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Federal COVID-19 Relief Legislation Clears U.S. Senate and House

A $1.9 trillion COVID-19 relief bill – the third stimulus bill passed since the pandemic took hold in the U.S. last March – passed the U.S. Senate in a party-line vote over the weekend, and today passed in the U.S. House. President Joe Biden is expected to sign the relief plan on Friday, March 12th.

The “American Rescue Plan” includes up to $1,400 in stimulus checked for individual taxpayers making $75,000 or less; or joint filers making $160,000 or less. After a flurry of negotiations during a marathon 25-hour session –that for Democrats was focused on gaining the support of the caucus’s conservative member, U.S. Sen. Joe Manchin, D-WV – agreement was reached to extend $300 weekly unemployment compensation benefits to Americans who have lost their jobs due to the pandemic through September 6.  The legislation also includes an extension of federal unemployment benefits.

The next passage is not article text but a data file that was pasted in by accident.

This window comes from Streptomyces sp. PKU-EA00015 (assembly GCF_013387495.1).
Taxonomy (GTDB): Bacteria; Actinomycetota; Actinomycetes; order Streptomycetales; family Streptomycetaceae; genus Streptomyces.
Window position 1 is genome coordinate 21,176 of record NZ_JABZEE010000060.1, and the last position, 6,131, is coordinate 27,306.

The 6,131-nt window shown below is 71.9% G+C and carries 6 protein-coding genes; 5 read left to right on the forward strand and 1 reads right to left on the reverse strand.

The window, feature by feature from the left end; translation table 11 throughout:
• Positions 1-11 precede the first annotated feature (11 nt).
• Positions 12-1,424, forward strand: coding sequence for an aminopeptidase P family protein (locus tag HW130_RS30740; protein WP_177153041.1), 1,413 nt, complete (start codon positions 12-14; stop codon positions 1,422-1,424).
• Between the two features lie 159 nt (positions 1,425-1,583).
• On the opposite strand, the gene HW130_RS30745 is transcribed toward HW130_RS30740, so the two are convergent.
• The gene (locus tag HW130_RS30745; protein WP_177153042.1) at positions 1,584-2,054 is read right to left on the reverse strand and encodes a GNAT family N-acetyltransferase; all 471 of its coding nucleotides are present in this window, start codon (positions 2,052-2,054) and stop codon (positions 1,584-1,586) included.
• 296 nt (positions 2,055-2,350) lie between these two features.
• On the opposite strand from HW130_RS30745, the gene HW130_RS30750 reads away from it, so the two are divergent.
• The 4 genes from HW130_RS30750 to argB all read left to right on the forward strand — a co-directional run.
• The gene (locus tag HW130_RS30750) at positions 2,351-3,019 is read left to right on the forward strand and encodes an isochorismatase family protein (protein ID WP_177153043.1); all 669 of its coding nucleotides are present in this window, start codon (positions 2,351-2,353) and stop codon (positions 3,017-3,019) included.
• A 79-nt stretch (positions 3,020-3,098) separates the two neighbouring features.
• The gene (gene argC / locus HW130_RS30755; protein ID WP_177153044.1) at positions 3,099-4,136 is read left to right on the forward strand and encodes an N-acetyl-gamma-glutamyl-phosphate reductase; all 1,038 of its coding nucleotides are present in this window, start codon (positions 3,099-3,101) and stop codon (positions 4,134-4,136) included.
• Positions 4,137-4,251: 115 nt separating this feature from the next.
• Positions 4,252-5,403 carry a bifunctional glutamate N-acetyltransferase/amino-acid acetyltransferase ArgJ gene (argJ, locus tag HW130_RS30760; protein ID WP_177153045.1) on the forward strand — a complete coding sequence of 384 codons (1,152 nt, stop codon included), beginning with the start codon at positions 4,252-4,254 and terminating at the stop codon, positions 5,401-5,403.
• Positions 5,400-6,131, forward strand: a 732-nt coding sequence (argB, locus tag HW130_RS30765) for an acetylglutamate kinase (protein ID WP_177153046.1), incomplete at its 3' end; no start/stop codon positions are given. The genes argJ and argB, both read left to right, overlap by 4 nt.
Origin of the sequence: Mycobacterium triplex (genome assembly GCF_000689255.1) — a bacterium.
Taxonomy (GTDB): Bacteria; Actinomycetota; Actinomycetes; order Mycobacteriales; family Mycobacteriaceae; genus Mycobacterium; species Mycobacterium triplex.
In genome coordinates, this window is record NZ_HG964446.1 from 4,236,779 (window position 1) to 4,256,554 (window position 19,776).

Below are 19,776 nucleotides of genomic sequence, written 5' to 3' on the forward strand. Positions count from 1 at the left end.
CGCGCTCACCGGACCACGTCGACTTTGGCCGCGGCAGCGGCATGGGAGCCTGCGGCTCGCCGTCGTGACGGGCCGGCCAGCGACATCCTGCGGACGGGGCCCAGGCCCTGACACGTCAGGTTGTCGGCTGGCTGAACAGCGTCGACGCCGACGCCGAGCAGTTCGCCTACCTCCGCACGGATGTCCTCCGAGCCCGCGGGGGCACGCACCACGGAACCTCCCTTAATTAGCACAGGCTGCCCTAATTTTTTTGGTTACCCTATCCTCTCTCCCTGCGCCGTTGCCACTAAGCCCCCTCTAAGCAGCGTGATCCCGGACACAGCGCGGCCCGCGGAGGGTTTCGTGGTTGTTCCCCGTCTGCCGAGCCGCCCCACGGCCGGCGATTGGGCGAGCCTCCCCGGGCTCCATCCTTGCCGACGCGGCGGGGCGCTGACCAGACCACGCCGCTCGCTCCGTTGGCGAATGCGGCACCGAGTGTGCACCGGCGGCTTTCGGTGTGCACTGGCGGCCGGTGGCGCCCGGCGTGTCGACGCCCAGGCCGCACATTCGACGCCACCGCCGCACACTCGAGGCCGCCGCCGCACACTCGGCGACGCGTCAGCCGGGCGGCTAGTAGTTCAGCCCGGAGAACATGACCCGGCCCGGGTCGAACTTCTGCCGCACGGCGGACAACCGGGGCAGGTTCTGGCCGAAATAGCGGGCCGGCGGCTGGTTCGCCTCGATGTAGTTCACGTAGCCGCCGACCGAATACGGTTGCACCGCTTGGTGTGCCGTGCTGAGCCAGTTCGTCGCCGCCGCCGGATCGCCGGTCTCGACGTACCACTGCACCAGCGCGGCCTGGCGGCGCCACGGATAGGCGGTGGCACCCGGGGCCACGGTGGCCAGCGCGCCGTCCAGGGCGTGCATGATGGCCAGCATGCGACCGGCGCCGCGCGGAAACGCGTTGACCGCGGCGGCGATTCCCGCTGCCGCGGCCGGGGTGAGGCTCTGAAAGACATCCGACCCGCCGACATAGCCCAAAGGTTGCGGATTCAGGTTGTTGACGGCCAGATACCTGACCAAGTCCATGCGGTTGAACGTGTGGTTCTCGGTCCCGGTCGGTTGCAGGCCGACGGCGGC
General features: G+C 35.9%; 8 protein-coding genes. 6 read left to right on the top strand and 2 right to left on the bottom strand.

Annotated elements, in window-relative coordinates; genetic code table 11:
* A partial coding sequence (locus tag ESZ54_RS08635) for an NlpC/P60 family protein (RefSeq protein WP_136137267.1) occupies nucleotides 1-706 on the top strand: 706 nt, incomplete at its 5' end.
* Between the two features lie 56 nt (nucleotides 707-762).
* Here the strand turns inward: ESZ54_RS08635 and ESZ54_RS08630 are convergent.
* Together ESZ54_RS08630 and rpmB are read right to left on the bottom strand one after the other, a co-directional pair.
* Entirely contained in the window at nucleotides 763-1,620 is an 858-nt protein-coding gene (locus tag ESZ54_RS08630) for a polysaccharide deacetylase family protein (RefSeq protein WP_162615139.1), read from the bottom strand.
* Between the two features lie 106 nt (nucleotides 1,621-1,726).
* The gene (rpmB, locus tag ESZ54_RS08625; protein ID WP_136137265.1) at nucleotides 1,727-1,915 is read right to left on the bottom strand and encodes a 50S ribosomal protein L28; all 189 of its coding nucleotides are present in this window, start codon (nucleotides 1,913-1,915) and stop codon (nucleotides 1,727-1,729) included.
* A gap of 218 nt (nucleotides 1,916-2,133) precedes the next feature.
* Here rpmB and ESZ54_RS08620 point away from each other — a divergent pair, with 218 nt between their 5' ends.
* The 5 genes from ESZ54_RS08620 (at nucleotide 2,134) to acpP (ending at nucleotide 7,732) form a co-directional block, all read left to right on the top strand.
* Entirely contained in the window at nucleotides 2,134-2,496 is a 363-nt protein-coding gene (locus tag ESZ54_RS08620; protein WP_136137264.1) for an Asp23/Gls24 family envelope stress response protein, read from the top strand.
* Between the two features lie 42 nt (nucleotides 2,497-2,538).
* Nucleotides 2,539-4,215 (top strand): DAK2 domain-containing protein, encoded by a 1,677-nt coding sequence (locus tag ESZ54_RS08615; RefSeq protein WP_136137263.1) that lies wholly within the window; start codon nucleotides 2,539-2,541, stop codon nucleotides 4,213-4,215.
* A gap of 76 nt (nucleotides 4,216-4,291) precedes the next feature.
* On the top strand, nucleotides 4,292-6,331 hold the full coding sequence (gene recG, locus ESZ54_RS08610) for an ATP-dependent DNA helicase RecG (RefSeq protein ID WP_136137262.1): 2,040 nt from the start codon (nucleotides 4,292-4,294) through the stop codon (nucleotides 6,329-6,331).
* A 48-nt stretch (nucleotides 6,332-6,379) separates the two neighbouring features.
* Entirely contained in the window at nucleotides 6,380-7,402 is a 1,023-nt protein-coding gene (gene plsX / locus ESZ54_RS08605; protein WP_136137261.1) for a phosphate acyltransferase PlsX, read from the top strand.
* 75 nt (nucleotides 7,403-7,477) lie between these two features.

Other key elements of the Senate-passed bill include:

  • $350 billion for state and local governments
  • A multi-billion-dollar investment in COVID testing and contact tracing; increasing the size of the public health workforce and funding vaccine distribution and supply chains
  • An expansion of the Employee Retention Tax Credit for start-up companies and other businesses hit by the pandemic
  • A $10 billion infrastructure program to help local governments continue crucial capital projects
  • For education funding, the bill includes $1.25 billion for summer enrichment; $1.25 billion for after-school programs and $3 billion for education technology

Notably, a provision originally sought by the Biden administration and Congressional Democrats to include a $15 federal minimum wage rate in the legislation was abandoned. This development occurred after the Senate parliamentarian ruled that the chamber could not pass the wage increase under the budget reconciliation process that allows for a simple majority vote.

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